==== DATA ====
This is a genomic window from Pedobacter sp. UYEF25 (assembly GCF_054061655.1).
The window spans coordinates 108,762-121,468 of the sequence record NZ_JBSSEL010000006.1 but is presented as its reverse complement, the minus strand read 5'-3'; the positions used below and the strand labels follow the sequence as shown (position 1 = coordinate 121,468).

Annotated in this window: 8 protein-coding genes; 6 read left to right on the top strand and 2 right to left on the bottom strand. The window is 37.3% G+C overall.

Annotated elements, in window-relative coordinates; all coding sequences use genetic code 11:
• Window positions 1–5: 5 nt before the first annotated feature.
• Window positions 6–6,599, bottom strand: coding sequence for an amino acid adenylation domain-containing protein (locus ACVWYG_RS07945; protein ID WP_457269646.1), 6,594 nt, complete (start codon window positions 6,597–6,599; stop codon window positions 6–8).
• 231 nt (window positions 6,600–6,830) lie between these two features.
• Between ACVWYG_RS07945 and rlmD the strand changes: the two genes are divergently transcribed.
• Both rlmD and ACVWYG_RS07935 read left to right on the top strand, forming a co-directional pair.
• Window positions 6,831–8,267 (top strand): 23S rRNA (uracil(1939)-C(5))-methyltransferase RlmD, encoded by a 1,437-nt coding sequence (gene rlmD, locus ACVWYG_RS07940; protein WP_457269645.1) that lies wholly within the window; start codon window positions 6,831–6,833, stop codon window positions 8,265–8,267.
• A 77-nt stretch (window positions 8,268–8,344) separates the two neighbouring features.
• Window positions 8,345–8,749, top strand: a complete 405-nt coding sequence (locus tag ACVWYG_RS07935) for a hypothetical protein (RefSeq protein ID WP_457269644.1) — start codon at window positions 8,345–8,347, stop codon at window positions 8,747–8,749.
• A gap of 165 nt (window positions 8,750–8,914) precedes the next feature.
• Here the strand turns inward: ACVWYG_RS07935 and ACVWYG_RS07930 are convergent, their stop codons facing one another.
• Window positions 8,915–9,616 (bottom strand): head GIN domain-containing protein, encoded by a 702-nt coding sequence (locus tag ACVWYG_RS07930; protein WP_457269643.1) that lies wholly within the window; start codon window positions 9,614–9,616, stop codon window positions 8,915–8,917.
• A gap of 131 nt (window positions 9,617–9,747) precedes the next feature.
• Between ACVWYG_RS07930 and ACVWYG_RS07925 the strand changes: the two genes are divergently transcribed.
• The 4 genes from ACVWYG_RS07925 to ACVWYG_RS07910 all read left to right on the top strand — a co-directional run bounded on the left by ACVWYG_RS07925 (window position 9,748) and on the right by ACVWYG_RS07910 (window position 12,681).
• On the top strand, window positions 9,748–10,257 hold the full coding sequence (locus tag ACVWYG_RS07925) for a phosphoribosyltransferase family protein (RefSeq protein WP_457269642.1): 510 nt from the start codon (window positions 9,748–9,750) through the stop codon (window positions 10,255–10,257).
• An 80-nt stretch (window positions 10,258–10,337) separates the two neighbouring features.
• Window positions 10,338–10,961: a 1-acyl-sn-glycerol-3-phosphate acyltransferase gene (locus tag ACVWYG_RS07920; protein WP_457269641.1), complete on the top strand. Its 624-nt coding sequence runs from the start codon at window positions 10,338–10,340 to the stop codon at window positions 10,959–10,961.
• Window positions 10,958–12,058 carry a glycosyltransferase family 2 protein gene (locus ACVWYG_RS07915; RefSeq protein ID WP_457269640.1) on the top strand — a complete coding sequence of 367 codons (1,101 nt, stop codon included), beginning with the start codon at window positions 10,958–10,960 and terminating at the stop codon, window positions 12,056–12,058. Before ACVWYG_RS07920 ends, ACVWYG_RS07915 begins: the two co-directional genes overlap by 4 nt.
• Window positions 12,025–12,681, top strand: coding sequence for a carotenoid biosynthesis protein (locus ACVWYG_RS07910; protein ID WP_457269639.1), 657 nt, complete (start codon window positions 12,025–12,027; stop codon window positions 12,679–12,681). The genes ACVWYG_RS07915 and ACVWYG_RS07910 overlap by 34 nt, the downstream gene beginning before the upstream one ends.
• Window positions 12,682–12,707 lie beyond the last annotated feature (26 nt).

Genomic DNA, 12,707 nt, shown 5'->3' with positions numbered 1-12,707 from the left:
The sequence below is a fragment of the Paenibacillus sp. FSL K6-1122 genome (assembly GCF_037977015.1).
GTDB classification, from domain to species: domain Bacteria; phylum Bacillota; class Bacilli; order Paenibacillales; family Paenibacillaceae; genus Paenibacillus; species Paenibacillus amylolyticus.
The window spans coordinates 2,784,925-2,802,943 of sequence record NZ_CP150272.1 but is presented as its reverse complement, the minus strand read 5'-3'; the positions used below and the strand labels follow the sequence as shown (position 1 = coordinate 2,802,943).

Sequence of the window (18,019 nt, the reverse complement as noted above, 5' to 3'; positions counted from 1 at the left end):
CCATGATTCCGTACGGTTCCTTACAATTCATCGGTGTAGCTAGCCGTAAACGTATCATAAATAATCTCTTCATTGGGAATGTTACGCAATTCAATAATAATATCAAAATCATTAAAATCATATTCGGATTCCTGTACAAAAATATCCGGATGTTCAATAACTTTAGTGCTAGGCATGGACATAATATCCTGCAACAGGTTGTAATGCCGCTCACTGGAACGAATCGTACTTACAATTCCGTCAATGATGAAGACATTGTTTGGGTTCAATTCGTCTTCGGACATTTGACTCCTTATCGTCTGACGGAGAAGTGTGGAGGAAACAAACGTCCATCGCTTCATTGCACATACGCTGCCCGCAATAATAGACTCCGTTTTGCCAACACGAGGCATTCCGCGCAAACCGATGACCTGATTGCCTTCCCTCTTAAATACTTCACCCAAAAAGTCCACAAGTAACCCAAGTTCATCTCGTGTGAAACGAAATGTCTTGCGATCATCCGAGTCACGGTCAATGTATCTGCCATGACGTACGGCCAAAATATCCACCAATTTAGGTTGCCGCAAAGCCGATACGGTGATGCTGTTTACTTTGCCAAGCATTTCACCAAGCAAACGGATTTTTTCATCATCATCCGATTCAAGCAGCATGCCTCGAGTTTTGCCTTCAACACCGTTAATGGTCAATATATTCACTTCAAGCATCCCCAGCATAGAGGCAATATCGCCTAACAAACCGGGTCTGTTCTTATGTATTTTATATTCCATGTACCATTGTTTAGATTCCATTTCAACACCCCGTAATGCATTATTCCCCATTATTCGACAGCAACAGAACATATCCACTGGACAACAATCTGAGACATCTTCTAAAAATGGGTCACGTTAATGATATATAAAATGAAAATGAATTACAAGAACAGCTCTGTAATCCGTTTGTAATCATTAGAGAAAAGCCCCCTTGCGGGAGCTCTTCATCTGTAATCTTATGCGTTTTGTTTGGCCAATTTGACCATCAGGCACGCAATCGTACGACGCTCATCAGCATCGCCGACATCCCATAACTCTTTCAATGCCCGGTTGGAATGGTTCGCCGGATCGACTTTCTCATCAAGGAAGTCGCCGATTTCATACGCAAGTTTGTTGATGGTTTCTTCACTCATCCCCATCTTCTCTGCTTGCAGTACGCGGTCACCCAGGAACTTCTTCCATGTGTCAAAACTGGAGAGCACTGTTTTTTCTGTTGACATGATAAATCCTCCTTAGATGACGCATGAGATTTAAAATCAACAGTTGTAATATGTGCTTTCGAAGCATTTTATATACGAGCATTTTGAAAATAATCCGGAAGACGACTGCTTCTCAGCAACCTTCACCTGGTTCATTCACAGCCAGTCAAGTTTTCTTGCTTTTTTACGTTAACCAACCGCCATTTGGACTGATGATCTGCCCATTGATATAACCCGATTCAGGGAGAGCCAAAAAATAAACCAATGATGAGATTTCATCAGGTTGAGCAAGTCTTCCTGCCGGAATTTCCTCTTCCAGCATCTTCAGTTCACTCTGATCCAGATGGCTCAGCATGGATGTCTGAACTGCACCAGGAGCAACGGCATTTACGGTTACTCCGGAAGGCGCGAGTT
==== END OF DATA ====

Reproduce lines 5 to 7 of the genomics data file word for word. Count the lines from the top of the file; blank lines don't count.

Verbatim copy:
• Window positions 1–5: 5 nt before the first annotated feature.
• Window positions 6–6,599, bottom strand: coding sequence for an amino acid adenylation domain-containing protein (locus ACVWYG_RS07945; protein ID WP_457269646.1), 6,594 nt, complete (start codon window positions 6,597–6,599; stop codon window positions 6–8).
• 231 nt (window positions 6,600–6,830) lie between these two features.